Upton Road roundabout opens

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Mark Sherren, left, regional engineer, Transportation Minister Robert Vessey and Matthew Fortier, engineering technical officer, look over the new roundabout at the Upton Road in Charlottetown.

The new roundabout at Upton Road in Charlottetown has opened.

Construction began in the spring on the $1.3-million roundabout, which was constructed to keep the traffic flow moving for the roughly 13,000 drivers go through the intersection every day.

This is the sixth roundabout for the capital area in the last four years, with the others located on Riverside Drive (2), Belvedere Avenue, Allen Street and at the Charlottetown Airport. 

Organizations: Charlottetown Airport

Geographic location: Upton Road, Charlottetown, Belvedere Avenue Allen Street

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Recent comments

  • Fed up
    July 25, 2014 - 07:55

    We could hire a few doctors with that 1.3 million....or at the very least....someone on PEI that reads an MRI!?!? Strange how PEI roundabouts cost way more than other provinces....wonder why?

  • wallace
    July 25, 2014 - 07:38

    Oh, will you look at the "hands-on Minister", all decked out in gear, ---- just got off the 'big machine eh? How about finishing the wash board at New Haven, called plan B???

  • ralph
    July 25, 2014 - 07:34

    To "love them", - colored concrete would not do, as the large number of City Workers needed and recycled for max. E.U. is what is keeping Clifford in the Mayor's seat, - and to hell with the cost. There is no end to the tax burden City dwellers are asked to bear.

  • Waiting for the 'seal coat'
    July 24, 2014 - 23:01

    This is from an April issue in the guardian, where is our final coat? LOL final Joke we tax payers are The new $16 million highway opened last fall. Steven Yeo, the province's chief engineer, said when construction is done late in the season there are often what he called "frost differentials'' or heaving. Yeo said he expected it, pointing out that the worst sections were near New Haven and Bonshaw. Roads typically rise about three inches in the winter when they freeze. Vessey said Tuesday that the moisture didn't have time to dry and settle. "The sub-grade materials (gravel or shale) that went down (were exposed) to high moisture and when you get high moisture and the frost hits it freezes and it heaves. Once we put the seal coat down we don't expect any problems.'' Vessey said similar problems have plagued a lot of secondary roads, as well as the collectors and streets in Charlottetown. Watts said the highway isn't nearly as bumpy now as it was. "Just this past weekend I had an occasion to travel it again and it was much better. It will dry out. It's just a glitch that's going to be looked after.'' Seal coats provide a waterproof surface and prevent moisture from entering and weakening the roadbed. It is also supposed to reduce deterioration and cracking. Seal coats tend to last three to five years. dstewart@theguardian.pe.ca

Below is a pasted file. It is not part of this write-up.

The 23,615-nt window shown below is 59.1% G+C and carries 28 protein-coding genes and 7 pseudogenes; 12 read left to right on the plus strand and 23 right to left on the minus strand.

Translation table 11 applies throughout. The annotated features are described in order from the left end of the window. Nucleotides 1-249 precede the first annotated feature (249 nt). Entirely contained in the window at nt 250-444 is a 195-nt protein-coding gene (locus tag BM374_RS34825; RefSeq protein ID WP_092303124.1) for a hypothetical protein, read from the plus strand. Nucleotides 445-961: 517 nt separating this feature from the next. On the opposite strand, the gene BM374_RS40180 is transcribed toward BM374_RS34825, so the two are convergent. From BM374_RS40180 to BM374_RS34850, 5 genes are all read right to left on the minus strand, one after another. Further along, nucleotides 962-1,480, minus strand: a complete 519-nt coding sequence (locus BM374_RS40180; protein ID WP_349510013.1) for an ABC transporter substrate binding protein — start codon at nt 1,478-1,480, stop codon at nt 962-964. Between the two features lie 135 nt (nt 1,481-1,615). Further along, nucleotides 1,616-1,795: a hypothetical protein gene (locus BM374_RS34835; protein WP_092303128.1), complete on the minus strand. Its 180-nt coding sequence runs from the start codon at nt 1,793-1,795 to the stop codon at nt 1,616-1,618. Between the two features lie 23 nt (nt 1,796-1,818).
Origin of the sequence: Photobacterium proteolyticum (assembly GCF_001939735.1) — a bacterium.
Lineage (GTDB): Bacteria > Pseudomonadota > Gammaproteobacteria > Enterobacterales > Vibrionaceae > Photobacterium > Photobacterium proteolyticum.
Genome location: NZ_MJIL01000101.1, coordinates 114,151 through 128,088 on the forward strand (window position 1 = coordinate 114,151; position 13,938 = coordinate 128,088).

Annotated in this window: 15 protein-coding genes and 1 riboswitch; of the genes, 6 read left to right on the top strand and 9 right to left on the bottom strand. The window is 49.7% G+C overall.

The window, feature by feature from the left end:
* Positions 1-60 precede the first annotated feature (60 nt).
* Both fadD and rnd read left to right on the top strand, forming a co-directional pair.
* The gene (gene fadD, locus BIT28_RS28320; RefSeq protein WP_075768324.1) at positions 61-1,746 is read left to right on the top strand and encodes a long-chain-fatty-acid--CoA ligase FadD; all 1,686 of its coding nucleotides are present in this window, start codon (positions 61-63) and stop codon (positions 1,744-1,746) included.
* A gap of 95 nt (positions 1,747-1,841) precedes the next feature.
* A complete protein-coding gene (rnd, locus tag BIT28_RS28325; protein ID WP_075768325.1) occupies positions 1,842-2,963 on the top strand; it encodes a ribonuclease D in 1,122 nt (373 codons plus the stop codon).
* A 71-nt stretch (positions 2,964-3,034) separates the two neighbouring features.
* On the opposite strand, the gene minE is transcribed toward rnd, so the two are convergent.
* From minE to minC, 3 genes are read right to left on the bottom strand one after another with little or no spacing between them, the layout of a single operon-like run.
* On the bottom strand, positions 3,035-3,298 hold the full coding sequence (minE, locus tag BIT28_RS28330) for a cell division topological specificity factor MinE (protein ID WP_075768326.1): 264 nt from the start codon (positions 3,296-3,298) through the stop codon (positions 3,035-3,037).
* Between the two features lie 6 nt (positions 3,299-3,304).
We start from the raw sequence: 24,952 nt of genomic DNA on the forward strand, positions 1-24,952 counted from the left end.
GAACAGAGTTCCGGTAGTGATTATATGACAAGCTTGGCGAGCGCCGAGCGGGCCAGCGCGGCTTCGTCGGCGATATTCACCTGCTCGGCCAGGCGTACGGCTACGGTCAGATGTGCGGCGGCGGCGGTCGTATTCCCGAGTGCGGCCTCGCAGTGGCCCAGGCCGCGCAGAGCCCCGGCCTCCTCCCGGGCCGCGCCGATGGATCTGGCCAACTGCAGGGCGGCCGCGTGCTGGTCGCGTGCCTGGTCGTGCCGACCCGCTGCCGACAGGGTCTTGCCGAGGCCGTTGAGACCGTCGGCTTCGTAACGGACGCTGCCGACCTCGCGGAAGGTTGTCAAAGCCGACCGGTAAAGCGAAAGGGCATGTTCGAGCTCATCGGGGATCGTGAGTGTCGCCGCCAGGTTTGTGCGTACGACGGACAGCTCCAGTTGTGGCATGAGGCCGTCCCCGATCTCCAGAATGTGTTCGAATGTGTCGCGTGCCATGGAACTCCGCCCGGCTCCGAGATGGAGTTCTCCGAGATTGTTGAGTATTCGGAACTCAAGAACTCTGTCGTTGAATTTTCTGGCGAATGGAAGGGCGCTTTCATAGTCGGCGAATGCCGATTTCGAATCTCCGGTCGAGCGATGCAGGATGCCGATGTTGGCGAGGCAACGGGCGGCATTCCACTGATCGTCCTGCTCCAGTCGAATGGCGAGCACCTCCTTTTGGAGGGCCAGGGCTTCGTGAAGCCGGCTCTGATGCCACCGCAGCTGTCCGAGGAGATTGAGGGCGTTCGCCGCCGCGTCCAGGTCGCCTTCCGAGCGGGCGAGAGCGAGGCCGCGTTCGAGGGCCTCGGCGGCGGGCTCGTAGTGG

• daniel
    July 24, 2014 - 15:34

    im still waiting for one to be put in at northridge and st peters road behind kfc, thats a deadly intersection

  • Donnie
    July 24, 2014 - 13:01

    Maybe you could have finished the bypass if you hadn't wasted the money on "Plan B" and now another useless project in Tryon? Nice to finally admit it's never going to be finished and graft a roundabout on the end of it though.....

  • Love them
    July 24, 2014 - 11:52

    Love it! I really like the roundabouts they are the best! If we could only get one at the most needed intersection on PEI St.Peters Rd/Beleveder Ave traffic would run so much easier into the city. I would also recommend colored concrete instead of all the flowers and grass, to much upkeep, colored concrete and maybe a tree dead center is all thats needed!

    • Fed up
      July 25, 2014 - 07:49

      I agree. Roundabout by UPEI entrance this morning had TEN people tending flowers....including two holding "Slow" signs....four City vehicles parked....imagine what that flower bed costs to plant...and an ARMY of people to look after it!!